On Nostalgia

I have two quick examples of nostalgia influencing architecture. There may or may not be a point to this.

In Pittsburgh, there was a lengthy debate about the Civic Arena that ultimately resulted in the decision to demolish it. After the debut of the Consol Energy Center, there was an outpouring of support to save the Civic Arena, including from the public and local architects such as Pfaffman+Associates. There is an irony here, because when the Civic Arena was first built, it cut off the thriving Hill District from the rest of the city, starting a long period of decline for the neighborhood from which it is only recently beginning to recover. The arena, while structurally innovative, didn’t do a good job of serving the original tenant; the Civic Light Opera moved out due to dissatisfaction with the acoustics. Then take the family in Act 1 of this episode of This American Life. They move in to a typical suburban house that they ultimately become enormously attached to. When circumstances force them to move they build the exact house in another state. When they move again, they put the entire 240 ton house on a trailer and take it with them. This extreme behavior is a physical manifestation of nostalgia, their desire to hang on to every aspect of the past.

This is a major debate in preservation. Is the preservation of architecture necessary for the understanding of our history, or is it a frivolous product of our feelings? I tend to be on the side of adaptive reuse of old buildings, because I think having historical elements of a building integrated into a modern renovation can be very fascinating. The building evolves, telling its own story, experimenting, keeping the parts that it likes and pitching the parts that suck. We all did the same things in high school and college. Wrote preservation, though, bothers me. The way that people work and communicate changes so quickly that even new buildings are quickly outdated. There’s a strong case for preserving exquisite examples of a certain period or movement, but on the whole, I say let there be more flexibility with historic buildings. Preservation organizations could stand to take a more active role in the design, so that old buildings don’t just get torn down, but that they also don’t become unusable museums.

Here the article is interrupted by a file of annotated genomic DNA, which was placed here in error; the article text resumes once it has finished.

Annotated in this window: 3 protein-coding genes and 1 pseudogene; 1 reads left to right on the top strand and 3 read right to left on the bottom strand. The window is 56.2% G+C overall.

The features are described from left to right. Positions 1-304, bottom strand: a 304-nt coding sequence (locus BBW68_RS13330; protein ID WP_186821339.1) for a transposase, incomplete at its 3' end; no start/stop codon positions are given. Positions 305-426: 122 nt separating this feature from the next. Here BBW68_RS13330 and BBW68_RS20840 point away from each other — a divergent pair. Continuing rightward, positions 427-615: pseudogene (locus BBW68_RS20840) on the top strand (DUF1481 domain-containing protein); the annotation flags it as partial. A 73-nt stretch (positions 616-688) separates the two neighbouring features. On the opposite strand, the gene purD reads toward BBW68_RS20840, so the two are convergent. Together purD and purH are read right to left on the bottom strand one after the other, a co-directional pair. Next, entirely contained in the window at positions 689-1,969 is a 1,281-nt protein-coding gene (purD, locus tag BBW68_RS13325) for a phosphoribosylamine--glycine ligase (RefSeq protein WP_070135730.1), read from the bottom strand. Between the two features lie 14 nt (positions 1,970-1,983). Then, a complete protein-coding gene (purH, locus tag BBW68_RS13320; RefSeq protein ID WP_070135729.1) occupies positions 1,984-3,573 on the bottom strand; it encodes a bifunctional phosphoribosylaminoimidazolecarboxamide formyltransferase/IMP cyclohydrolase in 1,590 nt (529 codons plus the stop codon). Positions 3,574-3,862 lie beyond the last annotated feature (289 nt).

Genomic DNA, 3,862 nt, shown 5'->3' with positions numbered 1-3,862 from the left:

3 thoughts on “On Nostalgia

  1. This post is good food for thought. There was an I.M. Pei designed plaza on a department store in Denver that was torn down several years ago- preservationists didn’t think it was worth preserving, because it wasn’t old enough. For me, it was pure nostalgia, because I used to meet my mom there when I was a teen, and old enough to shop on my own. “Meet me at the Zeckendorf plaza at 2:30.” I didn’t care about the architect, but I miss the building.

    • I’m beginning to think that using age as criteria for preserving a building is nonsense. Take for example this building:


      It was completed in the 1970’s, which makes it a baby in building years. But it is clearly emblematic of a specific style, which I think speaks to it’s value more than age. Using age as a starting point for which buildings to preserve is like using weight as a starting point for determining your health; it is one metric that is pretty insignificant by itself, but for whatever reason has all of the importance placed on it.

      Anyways, thanks for commenting, and I’m sorry your plaza is gone ):

      • that’s okay. I can see I am getting old, though. In my comment, I said it was torn down a few years ago, then looked it up. It turns out that a few years ago was 1996.


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